| GEO Health|
| Hormone therapy may fight resistant prostate cancer: research|
| Updated at: 1331 PST, Friday, April 16, 2010|
NEW YORK: Preliminary research suggests that a new hormone treatment could be a weapon for doctors in the battle against a form of prostate cancer that's resistant to surgical removal of the testicles.
Only two of the three phases of research required for new drug treatments have been completed, however. At this point, it's not clear whether the treatment will go on to receive federal approval.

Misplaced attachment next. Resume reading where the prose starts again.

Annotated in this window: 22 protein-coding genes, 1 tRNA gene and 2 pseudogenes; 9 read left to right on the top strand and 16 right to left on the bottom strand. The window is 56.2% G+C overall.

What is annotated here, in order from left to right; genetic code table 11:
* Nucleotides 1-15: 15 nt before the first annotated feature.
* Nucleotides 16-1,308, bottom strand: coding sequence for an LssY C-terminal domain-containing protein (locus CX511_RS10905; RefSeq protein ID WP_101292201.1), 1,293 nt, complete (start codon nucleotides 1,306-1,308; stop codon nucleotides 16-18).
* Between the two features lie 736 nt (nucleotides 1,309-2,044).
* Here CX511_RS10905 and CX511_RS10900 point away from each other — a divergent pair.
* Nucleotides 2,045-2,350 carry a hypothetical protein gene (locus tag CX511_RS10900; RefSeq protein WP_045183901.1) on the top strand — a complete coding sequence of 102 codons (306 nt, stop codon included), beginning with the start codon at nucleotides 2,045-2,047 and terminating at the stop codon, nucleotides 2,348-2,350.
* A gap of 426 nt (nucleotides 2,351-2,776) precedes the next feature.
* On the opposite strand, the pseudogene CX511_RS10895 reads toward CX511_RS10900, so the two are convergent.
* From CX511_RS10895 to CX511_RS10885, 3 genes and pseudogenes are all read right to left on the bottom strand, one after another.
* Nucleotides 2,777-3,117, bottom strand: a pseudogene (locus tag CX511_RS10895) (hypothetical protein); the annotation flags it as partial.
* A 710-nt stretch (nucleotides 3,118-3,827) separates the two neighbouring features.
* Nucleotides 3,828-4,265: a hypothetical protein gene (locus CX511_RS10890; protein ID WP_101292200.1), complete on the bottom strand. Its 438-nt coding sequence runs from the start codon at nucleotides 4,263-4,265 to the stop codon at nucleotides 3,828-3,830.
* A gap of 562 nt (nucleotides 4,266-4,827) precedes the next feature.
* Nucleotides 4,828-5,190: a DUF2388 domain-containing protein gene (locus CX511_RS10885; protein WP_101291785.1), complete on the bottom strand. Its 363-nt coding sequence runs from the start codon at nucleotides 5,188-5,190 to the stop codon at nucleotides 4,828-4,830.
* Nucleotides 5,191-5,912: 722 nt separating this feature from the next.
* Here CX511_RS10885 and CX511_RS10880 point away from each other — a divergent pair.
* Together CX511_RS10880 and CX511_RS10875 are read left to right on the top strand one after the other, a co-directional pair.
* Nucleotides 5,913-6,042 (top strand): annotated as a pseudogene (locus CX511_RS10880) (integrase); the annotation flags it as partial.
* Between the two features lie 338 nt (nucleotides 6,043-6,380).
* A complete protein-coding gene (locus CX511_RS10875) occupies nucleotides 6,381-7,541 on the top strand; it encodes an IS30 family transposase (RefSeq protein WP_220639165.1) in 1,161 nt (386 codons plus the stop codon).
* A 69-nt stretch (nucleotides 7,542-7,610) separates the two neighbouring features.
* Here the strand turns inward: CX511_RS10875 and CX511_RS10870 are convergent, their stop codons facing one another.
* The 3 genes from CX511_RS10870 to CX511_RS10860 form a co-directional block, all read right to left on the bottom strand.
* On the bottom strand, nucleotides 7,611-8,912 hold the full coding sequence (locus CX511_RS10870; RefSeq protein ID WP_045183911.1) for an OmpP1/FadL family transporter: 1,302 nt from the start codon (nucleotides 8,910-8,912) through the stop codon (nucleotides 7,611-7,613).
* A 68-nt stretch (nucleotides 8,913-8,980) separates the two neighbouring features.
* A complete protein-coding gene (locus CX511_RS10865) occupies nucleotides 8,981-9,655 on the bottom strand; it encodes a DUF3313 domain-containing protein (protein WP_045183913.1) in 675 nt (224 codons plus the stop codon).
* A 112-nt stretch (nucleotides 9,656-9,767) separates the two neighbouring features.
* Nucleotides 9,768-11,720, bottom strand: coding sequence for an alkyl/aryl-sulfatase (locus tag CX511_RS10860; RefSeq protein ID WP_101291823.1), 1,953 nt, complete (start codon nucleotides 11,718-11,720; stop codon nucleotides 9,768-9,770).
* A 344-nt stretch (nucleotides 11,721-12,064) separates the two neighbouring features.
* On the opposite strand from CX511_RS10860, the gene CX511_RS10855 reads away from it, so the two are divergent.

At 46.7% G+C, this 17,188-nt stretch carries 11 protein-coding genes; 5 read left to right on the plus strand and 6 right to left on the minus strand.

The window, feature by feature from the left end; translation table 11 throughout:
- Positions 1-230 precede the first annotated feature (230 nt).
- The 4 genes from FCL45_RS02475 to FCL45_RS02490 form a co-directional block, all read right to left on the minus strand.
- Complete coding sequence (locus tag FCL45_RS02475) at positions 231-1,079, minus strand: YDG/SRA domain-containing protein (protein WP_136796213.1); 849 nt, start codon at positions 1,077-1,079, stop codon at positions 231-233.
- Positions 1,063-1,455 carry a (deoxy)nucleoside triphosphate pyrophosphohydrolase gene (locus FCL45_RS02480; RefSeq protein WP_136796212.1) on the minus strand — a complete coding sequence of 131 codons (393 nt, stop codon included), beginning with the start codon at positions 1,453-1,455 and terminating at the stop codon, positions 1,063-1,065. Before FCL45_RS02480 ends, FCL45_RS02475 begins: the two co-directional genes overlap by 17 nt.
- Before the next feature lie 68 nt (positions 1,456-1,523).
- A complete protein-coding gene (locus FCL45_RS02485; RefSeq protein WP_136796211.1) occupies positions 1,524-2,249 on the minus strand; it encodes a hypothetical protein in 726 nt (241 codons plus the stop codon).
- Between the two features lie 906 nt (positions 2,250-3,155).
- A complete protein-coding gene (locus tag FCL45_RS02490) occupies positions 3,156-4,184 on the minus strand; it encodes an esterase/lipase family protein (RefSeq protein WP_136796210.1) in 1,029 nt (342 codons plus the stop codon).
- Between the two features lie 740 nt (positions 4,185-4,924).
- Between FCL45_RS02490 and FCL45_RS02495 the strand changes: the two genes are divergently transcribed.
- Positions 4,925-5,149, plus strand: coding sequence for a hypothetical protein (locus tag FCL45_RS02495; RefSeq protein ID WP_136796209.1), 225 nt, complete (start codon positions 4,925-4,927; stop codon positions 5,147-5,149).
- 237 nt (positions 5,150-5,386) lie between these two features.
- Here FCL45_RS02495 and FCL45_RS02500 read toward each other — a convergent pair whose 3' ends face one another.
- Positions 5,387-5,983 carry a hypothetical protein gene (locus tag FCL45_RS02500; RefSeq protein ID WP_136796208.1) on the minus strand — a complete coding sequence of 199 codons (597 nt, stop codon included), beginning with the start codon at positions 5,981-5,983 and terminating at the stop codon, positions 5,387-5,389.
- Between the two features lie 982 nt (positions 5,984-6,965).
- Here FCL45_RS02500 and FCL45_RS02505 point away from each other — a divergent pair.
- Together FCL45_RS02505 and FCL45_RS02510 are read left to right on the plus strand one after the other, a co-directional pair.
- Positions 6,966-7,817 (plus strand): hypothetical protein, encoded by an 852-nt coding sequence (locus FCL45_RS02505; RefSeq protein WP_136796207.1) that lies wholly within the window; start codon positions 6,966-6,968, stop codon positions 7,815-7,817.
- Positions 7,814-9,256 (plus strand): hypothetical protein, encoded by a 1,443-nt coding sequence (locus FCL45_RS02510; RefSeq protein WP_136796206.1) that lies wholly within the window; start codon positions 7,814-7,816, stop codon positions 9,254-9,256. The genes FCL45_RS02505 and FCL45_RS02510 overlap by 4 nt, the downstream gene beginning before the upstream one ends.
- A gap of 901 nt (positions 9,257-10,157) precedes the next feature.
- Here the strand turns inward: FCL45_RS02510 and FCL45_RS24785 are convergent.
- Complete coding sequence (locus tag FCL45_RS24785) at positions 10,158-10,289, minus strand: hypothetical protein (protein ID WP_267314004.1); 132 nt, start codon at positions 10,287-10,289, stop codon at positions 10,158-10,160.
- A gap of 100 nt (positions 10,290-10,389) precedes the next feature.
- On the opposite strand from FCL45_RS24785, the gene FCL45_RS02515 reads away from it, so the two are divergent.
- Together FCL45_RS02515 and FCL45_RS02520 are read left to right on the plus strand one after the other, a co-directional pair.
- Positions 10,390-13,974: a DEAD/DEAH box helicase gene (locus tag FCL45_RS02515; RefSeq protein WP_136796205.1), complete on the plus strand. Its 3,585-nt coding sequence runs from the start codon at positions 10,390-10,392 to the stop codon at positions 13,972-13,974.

The hormone treatment, called MDV3100, is being tested as a treatment for a disease known as castration-resistant prostate cancer, according to a report on the research, published online April 14 in The Lancet.
Prostate tumors need testosterone to grow. One treatment involves castration, possibly with additional drug treatment, to combat the body's processing of testosterone.
Though the treatment kills some cancer cells, others remain alive but dormant, the researchers explained in a news release from the journal. And these cells can re-grow and survive without as much testosterone, thus becoming castration-resistant, they said.